Foreign correspondent test-drives bizarre Arcimoto electric tricycle on new York street

Arcimoto CEO Mark Frohnmayer has a rule on driving his fancy electric tricycle: “Don’t hit another FUV while driving a FUV,” according tomedia outlet The Verge. “FUV stands for “interesting utility vehicle.” On Monday, local time, Frohnmayer accompanied The Verge reporter Andrew Hawkins to test-drive the company’s electric tricycle.

Foreign correspondent test-drives bizarre Arcimoto electric tricycle on new York street

Arcimoto said the FUV’s 100-kilometer acceleration time was 7.5 seconds, but city traffic regulations and common sense prevented Hawkins from testing it. Hawkins believes that driving an Arcimoto FUV is very similar to driving a motorcycle, with the same handle as a motorcycle.

Three years after the launch of its first prototype, Arcimoto has begun delivering its first products to customers. But this is a slow start. The company produces only one FUV a day at its manufacturing plant in Eugene, Oregon, but plans to increase it to two later this month. The company’s ultimate goal is to produce 50 FUVs per day, but this may not be achieved in the next 12-18 months.

Foreign correspondent test-drives bizarre Arcimoto electric tricycle on new York street

In addition, how the company can open up the market will be another test. Mr Frohnmayer said Arcimoto’s first customers were “long-term adopters who have been following the company for a long time”. But in the end he wants Arcimoto to become a company with a broad appeal to focus on the mass consumer market.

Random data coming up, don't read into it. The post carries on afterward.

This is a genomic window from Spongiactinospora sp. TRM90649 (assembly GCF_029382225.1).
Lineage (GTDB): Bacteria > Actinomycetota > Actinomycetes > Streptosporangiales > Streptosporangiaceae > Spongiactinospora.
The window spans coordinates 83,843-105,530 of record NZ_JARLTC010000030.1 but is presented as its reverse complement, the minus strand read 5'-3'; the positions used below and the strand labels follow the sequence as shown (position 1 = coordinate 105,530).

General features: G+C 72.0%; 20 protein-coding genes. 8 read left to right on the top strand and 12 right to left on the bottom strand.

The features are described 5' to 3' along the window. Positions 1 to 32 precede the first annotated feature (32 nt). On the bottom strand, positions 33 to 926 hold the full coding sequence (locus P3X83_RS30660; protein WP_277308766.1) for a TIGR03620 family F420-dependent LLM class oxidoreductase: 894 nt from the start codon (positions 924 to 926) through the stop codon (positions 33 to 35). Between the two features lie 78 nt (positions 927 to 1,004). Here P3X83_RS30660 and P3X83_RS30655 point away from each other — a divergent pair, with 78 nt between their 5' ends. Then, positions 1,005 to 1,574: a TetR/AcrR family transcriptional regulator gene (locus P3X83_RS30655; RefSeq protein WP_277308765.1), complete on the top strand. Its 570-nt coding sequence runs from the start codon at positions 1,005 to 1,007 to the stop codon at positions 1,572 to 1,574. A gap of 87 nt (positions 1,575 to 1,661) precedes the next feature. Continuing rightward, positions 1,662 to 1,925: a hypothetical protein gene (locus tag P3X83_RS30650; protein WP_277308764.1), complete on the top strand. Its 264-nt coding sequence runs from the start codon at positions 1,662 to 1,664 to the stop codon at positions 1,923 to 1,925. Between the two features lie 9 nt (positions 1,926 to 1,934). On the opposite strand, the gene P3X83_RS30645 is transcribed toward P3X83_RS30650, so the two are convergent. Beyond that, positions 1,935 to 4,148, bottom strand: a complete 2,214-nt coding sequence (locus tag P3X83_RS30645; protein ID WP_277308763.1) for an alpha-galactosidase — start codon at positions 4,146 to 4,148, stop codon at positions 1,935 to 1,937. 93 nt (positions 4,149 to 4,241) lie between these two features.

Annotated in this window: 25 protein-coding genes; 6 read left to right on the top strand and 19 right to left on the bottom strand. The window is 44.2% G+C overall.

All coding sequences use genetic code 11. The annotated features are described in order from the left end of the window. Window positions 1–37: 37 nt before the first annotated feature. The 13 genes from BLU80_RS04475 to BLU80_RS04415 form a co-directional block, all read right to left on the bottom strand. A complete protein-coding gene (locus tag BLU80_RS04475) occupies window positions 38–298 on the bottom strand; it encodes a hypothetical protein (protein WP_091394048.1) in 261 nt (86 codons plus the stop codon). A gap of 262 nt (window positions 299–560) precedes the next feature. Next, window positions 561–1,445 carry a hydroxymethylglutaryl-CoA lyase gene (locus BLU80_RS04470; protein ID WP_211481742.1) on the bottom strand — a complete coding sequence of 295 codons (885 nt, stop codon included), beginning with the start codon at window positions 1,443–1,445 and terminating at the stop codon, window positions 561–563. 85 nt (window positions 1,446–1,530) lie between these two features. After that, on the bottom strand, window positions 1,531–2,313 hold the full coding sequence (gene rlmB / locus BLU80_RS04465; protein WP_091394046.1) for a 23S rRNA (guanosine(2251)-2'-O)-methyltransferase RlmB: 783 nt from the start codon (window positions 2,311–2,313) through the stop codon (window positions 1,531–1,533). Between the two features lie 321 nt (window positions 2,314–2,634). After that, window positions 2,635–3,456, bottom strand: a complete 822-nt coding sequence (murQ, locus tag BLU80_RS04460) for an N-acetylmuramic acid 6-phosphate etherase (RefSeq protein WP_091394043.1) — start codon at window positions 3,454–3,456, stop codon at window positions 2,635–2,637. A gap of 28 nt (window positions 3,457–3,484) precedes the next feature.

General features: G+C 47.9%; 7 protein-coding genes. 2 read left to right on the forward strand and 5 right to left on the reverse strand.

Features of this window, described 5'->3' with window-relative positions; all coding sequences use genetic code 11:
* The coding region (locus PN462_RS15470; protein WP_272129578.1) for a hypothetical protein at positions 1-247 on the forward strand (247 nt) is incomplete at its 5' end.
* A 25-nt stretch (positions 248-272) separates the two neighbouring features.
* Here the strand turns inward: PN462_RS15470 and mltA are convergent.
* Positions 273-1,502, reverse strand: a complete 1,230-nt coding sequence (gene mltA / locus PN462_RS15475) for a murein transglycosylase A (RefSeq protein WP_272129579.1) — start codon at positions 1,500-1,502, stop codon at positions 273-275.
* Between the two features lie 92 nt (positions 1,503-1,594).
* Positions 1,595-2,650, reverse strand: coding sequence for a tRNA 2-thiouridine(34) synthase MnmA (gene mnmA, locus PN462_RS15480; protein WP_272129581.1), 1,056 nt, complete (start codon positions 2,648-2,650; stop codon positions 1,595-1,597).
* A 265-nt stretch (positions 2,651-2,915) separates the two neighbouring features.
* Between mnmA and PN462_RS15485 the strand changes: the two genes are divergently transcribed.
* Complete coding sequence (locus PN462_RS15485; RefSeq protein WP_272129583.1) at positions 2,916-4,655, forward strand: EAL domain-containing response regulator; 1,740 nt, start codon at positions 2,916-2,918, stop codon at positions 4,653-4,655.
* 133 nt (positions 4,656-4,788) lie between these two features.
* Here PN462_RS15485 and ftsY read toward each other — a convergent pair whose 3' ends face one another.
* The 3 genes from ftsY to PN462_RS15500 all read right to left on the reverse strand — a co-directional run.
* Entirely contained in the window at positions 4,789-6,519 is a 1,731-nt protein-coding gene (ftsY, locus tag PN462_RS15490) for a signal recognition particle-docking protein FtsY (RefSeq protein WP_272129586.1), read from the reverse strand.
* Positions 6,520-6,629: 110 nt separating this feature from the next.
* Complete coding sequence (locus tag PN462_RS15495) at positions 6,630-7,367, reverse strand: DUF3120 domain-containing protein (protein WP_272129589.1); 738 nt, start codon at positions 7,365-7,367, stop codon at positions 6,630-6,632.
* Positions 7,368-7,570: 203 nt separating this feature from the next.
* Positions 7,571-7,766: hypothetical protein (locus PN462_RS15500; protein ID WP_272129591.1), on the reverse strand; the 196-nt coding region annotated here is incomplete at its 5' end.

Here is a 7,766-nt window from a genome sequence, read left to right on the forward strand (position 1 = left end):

Currently, there are only 22 Arcimoto FUVs on New York roads. The car has been booked by 4,128 customers, who are asking for a refundable deposit of $100. That could translate into $70 million in revenue, and the company is now worth more than $40 million.

Foreign correspondent test-drives bizarre Arcimoto electric tricycle on new York street

Foreign correspondent test-drives bizarre Arcimoto electric tricycle on new York street

Foreign correspondent test-drives bizarre Arcimoto electric tricycle on new York street

But Arcimoto believes it can attract customers outside the tiny three-wheel edgy segment. Arcimoto is also trying to attract pilot projects to test the potential of FUVs as emergency vehicles, tourist rental vehicles and last-mile delivery solutions.

The FUV retails for $19,900, which is not cheap. It has a top speed of 75 miles per hour, can travel more than 100 miles per charge, and offers comfortable devices such as heated seats, heated handles, phone stands, pairing smartphones with car Bluetooth speakers, lockable storage space, windshields and semi-enclosed compartments.

“We’re built for everyday travel, designed to solve everyday traffic problems,” Frohnmayer said of fuV. But what we found along the way was that people were just happy about it… Perhaps our target customers have a great sense of humor. “

Add a Comment

Your email address will not be published. Required fields are marked *